A Little Light Reading: Travel in Sci-Fi Universes — Part 1

Einstein or Chewbacca: The First Big Choice in Space Opera

If you’re the sort of person who’s interested in this article, I probably don’t need to remind you that outer space is a huge asshole. It’s ice-cream-headache cold, McDonald’s-apple-pie hot, lung-poppingly empty, and Hulk-smashingly radioactive. Most of all though, space is big; it is unreasonably, irresponsibly, vastly, hugely, mind-bogglingly big. And if you’re planning on writing a space opera—or any breed of science fiction that spends a substantial amount of time in outer space—this fact is going to become very pertinent to your creative process very early on.

Einstein’s theory of special relativity tells us that no massive particle can exceed, or even match, the speed of light in a vacuum. This applies to objects as small as a proton and as large as a spaceship. Whether your story is intended to be a scientifically rigorous drama, or a campy, colourful spacetime romp, the first step in your world-building should be to ask how you’re going to deal with this speed limit. The initial decisions you make on how to handle interstellar travel can set the entire tone of your story, and open up a host of exciting new questions to ask yourself.

Slower Than Light Travel: A Primer

It is incredibly tempting to just ignore special relativity. Light speed lag is an inconvenience in almost every circumstance, and it closes a lot of creative doors. Even patron saints of hard sci-fi like Larry Niven and Arthur C. Clarke were known to drop in a stargate or a hyperspace drive here and there. But on the flip side, choosing to tell a story without faster than light travel actually hands you a set of very interesting tools; tools that nobody with a warp drive has access to.

For example, no matter how much we all love to put on our best Ricardo Montalban accent and scream “Ceti Alpha Five” at terrified Russian children, sometimes it can be very powerful to tell stories about planets a little closer to home. In most cases, slower than light vessels are going to be confined to a single solar system, so why not make it the one we live in? Everyone is familiar with names like Venus and Jupiter, and you shouldn’t underestimate the emotional cache that this sort of recognition carries. Mars may be months away by Hohmann Orbit, but it feels right next door, and any sort of action there is going to carry extra weight as a result.

Similarly, whereas a fictional Federation of Planets can feel very alien at times, a story set in our own solar system can be located culturally and temporally closer to what we’re familiar with. Spacecraft might be built by Mitsubishi, and haul cargo between the Nairobi space elevator, and Walmart’s warehouses in the Jovian Trojan points. Near-Earth stories really put the speculation into speculative fiction, and afford infinite opportunities for clever creativity based on real world ideas.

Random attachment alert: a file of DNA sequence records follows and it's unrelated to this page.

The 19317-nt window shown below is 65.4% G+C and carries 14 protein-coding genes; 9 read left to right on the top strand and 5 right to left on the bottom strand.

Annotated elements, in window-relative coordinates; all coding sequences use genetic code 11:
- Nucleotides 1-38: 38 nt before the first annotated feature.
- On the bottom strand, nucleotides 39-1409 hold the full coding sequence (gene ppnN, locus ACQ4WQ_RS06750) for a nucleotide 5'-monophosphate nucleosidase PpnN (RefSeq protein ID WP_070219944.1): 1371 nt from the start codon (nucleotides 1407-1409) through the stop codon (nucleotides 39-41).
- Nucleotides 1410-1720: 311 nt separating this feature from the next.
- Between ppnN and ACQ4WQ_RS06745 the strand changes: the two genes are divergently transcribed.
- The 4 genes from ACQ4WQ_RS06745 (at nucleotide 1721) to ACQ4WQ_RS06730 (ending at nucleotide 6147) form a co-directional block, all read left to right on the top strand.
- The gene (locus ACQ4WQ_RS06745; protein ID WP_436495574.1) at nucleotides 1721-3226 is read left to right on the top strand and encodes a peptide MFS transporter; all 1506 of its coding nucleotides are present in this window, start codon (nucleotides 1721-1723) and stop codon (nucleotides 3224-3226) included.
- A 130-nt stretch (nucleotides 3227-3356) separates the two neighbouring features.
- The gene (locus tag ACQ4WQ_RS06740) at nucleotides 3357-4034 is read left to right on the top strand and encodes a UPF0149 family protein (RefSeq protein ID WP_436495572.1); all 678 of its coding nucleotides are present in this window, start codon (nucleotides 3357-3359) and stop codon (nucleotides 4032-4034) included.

If you still have the itch to get out starhopping, however, sub-light travel doesn’t necessarily lock you out. There is a wealth of incredible literature dealing with spacecraft that ride just below light speed, and the strange crews that operate them. Although most forms of “galactic empire” are impossible without a faster than light option to adjudicate by, this can actually be a good thing in a narrative, since each new world your characters visit is truly its own world, developed independently without the common ethos or history that a central government brings. Traditionally, these stories are much more somber and solipsistic than other types of space opera. A spacecraft between stars is just about the most isolated place a person can be, and there is a bleak and terrible beauty to be found in this isolation.

Another consequence of special relativity is that the closer to light speed you travel, the slower time passes. In a round trip to Alpha Centauri and back at 95% of light speed, 9 years will pass on Earth, while less than 3 will pass for the passengers. This delay can be a fatal roadblock if you’re trying to tell a fast-paced thriller, but if instead you’re looking for something with emotional impact, there’s nothing quite so poignant as families and loved ones levered apart by this temporal disparity.

There are other useful techniques to use as well. In his Revelation Space series, Alastair Reynolds uses sub-light star travel to phenomenal effect by interweaving a number of stories from different worlds and time periods, and having them slowly come together as lightspeed lag brings them into synchronicity. In Ender’s Game and its sequels, Orson Scott Card combined faster than light communications with sub-light travel to create a sense of powerful inevitability, where characters become aware of events in real time, but their effects are not felt until decades later.

Even the actual mechanics of travelling between stars can be rich and flavourful writing fuel.  Is your ship is a huge cylinder like Clarke’s Rama, its inner surface full of parkland and sunlight, or is it a cold tomb carrying millions of frozen corpsesicles in stasis? Does it fly independently on a massive fusion flame, or does it rely on the charity of lasers beamed from home to inflate its light sail?

To Be Continued.

– Contributed by Matteo DiGiovanni

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